Natural England provides general species advice and guidance to a range of customers and operates the licensing service for European protected species. Costs may be incurred when employing the services of a professional consultant adviser to provide the evidence needed to meet both planning and licensing requirements.
Richard Benyon: The European Habitats Directive places member states under an obligation to ensure that species listed in annex IV to the directive are given strict legal protection and this includes all species of bats. All public bodies are also under a general legal obligation to have regard to the requirements of the Habitats Directive in the exercise of their functions by virtue of regulation 9(1) of the Conservation of Habitats and Species Regulations 2010. Measures taken to comply with these obligations can take many forms dependent on the individual circumstances of the case in question, and the extent of any feasible or necessary measures will very much depend on the degree of harm to the species that is foreseen.
The UK is a party to the Agreement on the Conservation of European Bats (the Eurobats Agreement) which promotes their protection internationally. In addition the Joint Nature Conservation Committee contributes to the National Bat Monitoring Programme, and Natural England carries out work to protect bats.
George Freeman: To ask the Secretary of State for Environment, Food and Rural Affairs how much her Department spent on protection of bats in the most recent year for which figures are available. 
Richard Benyon: The UK is a party to the Agreement on the Conservation of European Bats (the Eurobats Agreement) which promotes their protection internationally and for which the UK subscription in 2010 was £64,266. In addition the Joint Nature Conservation Committee (JNCC) contributed £87,000 to the National Bat Monitoring Programme in 2009-10. Natural England estimates that it has spent approximately £350,000 on work to protect bats in 2009-10.
Priti Patel: To ask the Secretary of State for Environment, Food and Rural Affairs what her policy is on the European Commission's proposal to establish a mandatory separated collection system for bio-waste as referred to in the Green Paper on management of biowaste in the EU (2009/2153(INI)). 
Richard Benyon: The Government believe that local authorities, working with local communities, are best placed to decide on the most appropriate options for waste management, including collection. For example, there are differences in what suits urban areas compared to suburban or rural areas in terms of the most appropriate waste collection types and frequencies.
Tim Farron: To ask the Secretary of State for Environment, Food and Rural Affairs what estimate she has made of the number of cattle affected with bovine tuberculosis which have been slaughtered in each of the last five years; and what estimate she has made of the monetary value of compensation awarded to farmers in respect of livestock so slaughtered.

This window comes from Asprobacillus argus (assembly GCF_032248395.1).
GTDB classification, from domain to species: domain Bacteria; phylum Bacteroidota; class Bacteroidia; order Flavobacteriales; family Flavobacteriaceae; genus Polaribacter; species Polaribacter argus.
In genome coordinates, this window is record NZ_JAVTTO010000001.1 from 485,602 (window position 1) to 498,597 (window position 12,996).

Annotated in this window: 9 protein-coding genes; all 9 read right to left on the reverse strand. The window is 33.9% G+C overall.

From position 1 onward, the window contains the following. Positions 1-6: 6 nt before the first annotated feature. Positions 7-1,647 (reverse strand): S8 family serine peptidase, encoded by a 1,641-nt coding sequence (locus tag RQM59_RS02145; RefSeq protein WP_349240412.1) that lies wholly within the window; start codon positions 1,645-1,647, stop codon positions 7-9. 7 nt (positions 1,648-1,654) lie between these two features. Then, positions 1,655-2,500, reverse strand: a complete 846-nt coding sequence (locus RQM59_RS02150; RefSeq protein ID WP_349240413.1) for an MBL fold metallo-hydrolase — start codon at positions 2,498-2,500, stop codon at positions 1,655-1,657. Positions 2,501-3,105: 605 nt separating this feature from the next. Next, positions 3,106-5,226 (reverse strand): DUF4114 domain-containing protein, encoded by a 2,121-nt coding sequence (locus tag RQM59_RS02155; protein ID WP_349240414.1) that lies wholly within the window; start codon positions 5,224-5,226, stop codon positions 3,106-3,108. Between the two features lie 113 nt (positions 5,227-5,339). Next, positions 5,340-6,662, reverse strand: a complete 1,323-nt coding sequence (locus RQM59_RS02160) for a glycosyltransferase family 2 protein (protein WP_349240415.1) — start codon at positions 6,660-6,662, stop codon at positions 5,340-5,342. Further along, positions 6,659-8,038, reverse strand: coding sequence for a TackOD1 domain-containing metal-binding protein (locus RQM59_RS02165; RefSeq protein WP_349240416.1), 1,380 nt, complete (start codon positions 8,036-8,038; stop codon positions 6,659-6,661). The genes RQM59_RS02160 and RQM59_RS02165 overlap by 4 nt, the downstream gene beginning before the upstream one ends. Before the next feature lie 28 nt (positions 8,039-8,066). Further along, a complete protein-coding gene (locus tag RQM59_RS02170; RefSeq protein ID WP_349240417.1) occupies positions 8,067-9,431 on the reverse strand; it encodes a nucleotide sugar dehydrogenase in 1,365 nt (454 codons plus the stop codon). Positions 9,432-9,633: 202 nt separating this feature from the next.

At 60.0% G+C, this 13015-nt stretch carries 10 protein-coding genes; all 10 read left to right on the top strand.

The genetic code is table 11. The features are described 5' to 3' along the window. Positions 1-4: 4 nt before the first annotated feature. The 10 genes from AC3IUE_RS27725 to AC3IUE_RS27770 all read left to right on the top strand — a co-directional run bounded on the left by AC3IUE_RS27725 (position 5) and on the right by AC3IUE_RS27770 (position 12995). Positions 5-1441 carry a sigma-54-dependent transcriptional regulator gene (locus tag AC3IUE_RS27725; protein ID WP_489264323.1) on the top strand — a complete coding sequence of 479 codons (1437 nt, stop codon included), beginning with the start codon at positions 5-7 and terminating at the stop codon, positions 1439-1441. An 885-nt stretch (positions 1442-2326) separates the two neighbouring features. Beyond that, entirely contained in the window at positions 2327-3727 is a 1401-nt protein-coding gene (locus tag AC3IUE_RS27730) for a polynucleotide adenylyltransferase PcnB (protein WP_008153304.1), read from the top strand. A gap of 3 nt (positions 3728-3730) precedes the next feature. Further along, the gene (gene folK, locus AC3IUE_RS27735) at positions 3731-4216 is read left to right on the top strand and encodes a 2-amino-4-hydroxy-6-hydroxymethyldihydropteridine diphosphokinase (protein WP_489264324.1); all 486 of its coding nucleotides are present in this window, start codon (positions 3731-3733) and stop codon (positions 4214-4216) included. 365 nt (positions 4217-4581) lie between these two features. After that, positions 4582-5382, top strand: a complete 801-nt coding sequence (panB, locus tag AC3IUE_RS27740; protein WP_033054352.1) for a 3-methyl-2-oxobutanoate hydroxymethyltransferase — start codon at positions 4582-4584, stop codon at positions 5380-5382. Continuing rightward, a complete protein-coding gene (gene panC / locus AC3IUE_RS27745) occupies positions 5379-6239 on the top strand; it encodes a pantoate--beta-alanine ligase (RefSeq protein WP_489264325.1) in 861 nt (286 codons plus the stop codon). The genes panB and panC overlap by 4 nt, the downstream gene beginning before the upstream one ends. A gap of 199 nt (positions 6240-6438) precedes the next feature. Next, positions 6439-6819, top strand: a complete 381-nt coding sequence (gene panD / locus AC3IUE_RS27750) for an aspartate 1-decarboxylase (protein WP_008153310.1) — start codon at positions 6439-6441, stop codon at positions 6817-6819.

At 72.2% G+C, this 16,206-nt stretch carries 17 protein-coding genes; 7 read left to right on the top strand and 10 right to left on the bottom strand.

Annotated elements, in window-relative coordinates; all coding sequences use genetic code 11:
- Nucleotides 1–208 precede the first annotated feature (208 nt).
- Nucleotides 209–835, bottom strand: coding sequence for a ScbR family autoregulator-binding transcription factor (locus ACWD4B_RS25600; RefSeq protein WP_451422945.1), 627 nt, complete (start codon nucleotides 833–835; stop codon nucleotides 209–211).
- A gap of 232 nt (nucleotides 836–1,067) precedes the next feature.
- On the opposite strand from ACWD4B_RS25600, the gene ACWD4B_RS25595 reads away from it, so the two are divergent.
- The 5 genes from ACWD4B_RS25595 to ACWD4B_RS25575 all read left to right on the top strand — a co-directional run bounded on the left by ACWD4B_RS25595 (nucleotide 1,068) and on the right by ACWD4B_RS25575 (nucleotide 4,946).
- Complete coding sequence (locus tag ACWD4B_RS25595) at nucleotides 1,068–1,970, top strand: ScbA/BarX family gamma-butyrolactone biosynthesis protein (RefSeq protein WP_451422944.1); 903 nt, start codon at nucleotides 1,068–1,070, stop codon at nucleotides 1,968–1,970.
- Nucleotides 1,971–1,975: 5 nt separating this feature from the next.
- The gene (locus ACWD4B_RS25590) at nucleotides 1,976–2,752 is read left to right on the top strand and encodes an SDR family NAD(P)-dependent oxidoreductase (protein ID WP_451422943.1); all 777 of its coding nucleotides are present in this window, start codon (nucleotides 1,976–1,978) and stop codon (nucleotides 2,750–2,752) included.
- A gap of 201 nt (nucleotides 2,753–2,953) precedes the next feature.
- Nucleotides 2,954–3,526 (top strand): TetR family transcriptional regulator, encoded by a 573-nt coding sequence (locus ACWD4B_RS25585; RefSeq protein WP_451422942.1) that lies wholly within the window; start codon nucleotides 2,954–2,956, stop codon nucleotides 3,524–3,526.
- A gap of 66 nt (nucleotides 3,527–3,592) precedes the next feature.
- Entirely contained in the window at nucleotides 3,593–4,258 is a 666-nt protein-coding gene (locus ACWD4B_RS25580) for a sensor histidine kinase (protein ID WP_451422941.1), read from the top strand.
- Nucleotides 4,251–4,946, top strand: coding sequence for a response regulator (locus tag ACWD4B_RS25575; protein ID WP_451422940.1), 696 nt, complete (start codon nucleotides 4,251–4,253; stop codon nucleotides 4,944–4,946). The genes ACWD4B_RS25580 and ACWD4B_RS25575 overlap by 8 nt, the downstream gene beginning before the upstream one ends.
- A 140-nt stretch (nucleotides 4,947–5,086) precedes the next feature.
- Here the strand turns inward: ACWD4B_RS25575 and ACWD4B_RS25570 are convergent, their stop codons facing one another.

Mr Paice: The number of cattle slaughtered in England under bovine tuberculosis control measures, either as test reactors or direct contacts, and the amount of compensation paid in each of the last five years is shown in the following table.
|Number of cattle slaughtered( 1)||Compensation paid (£million)( 2)|
|(1) VetNet - Animal Health database|
(2) DEFRA Oracle Financial system
All figures are subject to change as more data becomes available.
Zac Goldsmith: To ask the Secretary of State for Environment, Food and Rural Affairs what steps she plans to take to promote the use of supplementary Green Book guidance on accounting for the effects of climate change in the development, appraisal and evaluation of policies, programmes and projects in Government Departments. 
The Government want to ensure the supplementary guidance is fully used by public sector
bodies, including Government Departments, in making investment decisions, particularly for major long-term investments.
DEFRA has already taken a number of steps to promote the use of this guidance. The Treasury hosted a Government Economic Service conference in March 2010 to raise awareness among those responsible for policy development and appraisal. All departmental chief economists have been asked to promote the guidance. It has been downloaded over 20,000 times from DEFRA's website since it was put in place in 2009, and 13 Departments reference to it in their Departmental Adaptation Plans. We intend to evaluate the impact of the guidance in the coming year and continue to promote its use.
Jim Fitzpatrick: To ask the Secretary of State for Environment, Food and Rural Affairs what recent discussions she has had with the Secretary of State for the Home Department on dangerous dogs. 
Jim Fitzpatrick: To ask the Secretary of State for Environment, Food and Rural Affairs how many respondents to her Department's consultation on dangerous dogs supported the introduction of mandatory permanent identification as a means of promoting responsible dog ownership. 
Stewart Hosie: To ask the Secretary of State for Environment, Food and Rural Affairs how many transport-related fines her Department has settled on behalf of its staff in each year since 2005; and what the cost to the public purse was in each year. 
Matthew Hancock: To ask the Secretary of State for Environment, Food and Rural Affairs how many chairs her Department and its predecessor purchased in each year since 1997; how much was spent in each such year; and what the five most expensive chairs purchased in each such year were. 
|Chair description||Number purchased||Individual cost of item purchased (£)||Total spend (£)|